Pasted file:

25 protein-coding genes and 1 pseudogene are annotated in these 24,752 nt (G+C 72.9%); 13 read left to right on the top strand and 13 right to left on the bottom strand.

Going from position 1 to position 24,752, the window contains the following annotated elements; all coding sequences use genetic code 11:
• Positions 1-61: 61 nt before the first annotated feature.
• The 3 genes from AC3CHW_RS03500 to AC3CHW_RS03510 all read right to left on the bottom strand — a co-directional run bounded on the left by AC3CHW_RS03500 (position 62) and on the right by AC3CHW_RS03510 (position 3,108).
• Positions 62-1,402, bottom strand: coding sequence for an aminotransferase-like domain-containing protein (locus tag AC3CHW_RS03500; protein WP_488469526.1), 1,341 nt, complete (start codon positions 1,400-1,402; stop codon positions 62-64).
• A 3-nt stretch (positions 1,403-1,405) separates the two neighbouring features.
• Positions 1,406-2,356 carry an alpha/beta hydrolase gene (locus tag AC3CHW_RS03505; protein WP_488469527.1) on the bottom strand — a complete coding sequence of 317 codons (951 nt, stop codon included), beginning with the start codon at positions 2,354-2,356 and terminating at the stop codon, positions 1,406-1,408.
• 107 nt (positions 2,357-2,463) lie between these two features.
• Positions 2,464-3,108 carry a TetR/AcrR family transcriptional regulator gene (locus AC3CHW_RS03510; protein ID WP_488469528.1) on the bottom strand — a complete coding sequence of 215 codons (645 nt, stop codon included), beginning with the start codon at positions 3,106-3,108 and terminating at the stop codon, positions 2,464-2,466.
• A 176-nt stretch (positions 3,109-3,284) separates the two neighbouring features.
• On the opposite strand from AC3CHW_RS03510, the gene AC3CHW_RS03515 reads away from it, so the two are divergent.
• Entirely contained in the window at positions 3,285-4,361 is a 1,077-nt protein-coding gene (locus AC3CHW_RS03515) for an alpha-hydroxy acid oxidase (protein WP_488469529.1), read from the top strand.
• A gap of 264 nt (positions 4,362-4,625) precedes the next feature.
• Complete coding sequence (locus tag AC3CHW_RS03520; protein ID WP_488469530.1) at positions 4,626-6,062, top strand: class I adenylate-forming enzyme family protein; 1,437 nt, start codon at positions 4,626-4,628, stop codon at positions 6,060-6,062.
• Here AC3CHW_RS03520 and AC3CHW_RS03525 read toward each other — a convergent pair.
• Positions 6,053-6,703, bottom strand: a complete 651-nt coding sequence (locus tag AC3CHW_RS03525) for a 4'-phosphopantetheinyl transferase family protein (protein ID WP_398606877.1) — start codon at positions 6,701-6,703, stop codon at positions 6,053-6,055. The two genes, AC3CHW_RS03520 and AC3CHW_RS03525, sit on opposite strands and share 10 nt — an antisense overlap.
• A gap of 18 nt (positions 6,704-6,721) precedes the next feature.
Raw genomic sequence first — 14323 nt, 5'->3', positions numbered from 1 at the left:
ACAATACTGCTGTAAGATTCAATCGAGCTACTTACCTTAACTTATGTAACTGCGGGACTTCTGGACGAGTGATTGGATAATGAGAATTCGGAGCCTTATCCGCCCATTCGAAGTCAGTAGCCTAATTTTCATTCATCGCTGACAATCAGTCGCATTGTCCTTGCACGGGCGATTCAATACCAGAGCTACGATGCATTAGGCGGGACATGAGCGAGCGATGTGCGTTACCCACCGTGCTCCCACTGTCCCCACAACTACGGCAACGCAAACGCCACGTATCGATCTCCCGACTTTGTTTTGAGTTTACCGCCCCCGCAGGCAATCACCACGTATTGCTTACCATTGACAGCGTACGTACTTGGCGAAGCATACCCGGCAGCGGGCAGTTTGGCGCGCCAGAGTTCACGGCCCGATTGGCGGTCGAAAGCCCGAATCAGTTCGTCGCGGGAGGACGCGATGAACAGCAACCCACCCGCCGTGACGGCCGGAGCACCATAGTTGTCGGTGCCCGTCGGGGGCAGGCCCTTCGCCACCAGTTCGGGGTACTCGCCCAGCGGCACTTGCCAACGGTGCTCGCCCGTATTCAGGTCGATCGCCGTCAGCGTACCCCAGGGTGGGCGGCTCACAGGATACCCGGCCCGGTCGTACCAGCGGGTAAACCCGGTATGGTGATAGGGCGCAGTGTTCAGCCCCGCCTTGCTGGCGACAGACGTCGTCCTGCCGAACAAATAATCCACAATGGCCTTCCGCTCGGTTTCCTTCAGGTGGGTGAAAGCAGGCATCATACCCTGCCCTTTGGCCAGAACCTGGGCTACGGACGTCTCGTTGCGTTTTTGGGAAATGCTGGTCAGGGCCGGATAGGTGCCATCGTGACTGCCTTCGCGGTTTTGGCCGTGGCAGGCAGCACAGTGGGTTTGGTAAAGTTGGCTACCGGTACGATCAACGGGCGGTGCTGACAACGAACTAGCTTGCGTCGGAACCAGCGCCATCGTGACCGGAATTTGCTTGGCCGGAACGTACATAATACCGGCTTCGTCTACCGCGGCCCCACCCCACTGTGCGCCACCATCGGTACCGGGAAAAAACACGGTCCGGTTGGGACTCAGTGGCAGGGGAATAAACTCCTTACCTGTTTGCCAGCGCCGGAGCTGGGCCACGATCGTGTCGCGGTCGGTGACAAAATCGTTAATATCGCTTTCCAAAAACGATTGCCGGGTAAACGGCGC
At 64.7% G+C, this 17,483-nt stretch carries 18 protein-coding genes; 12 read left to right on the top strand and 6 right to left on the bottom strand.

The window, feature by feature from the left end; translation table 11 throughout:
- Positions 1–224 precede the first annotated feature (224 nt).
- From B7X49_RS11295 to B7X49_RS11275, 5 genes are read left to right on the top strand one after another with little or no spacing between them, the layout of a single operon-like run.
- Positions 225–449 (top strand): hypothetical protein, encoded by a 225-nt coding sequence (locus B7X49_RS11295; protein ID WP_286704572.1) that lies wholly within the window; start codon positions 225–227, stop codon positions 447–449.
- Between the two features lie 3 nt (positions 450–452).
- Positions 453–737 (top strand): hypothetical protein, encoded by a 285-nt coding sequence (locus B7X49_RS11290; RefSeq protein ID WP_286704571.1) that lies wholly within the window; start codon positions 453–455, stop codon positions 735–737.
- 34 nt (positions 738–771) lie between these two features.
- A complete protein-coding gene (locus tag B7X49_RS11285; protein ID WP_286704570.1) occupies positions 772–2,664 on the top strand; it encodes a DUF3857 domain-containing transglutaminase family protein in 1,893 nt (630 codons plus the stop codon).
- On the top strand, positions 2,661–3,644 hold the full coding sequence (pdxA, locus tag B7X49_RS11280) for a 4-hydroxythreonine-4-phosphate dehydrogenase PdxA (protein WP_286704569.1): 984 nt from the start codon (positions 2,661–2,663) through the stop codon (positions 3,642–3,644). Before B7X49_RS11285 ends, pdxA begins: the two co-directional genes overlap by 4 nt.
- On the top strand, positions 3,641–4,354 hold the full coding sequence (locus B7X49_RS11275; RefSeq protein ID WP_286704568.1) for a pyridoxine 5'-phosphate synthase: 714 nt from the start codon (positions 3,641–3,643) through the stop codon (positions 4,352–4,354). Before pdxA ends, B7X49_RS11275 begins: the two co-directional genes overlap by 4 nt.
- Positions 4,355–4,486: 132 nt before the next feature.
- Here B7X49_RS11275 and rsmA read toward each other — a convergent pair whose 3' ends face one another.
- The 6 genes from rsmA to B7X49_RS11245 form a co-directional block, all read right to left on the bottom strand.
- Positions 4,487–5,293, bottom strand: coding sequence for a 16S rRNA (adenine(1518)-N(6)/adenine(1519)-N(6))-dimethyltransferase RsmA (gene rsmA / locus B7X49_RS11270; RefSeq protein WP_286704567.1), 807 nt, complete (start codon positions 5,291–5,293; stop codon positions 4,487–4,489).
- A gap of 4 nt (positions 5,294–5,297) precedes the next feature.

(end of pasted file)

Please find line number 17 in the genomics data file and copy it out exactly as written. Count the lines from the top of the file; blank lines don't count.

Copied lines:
• A gap of 18 nt (positions 6,704-6,721) precedes the next feature.